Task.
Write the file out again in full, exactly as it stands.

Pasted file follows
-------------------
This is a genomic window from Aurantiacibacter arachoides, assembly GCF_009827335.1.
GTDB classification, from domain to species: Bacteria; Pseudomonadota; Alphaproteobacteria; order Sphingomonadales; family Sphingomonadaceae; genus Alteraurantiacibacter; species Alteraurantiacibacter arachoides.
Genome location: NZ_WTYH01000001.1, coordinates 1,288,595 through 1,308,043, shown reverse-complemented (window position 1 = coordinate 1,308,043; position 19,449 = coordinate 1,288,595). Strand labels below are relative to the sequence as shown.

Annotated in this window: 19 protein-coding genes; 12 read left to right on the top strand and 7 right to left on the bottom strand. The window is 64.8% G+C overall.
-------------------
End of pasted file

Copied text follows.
This is a genomic window from Aurantiacibacter arachoides, assembly GCF_009827335.1.
GTDB classification, from domain to species: Bacteria; Pseudomonadota; Alphaproteobacteria; order Sphingomonadales; family Sphingomonadaceae; genus Alteraurantiacibacter; species Alteraurantiacibacter arachoides.
Genome location: NZ_WTYH01000001.1, coordinates 1,288,595 through 1,308,043, shown reverse-complemented (window position 1 = coordinate 1,308,043; position 19,449 = coordinate 1,288,595). Strand labels below are relative to the sequence as shown.

Annotated in this window: 19 protein-coding genes; 12 read left to right on the top strand and 7 right to left on the bottom strand. The window is 64.8% G+C overall.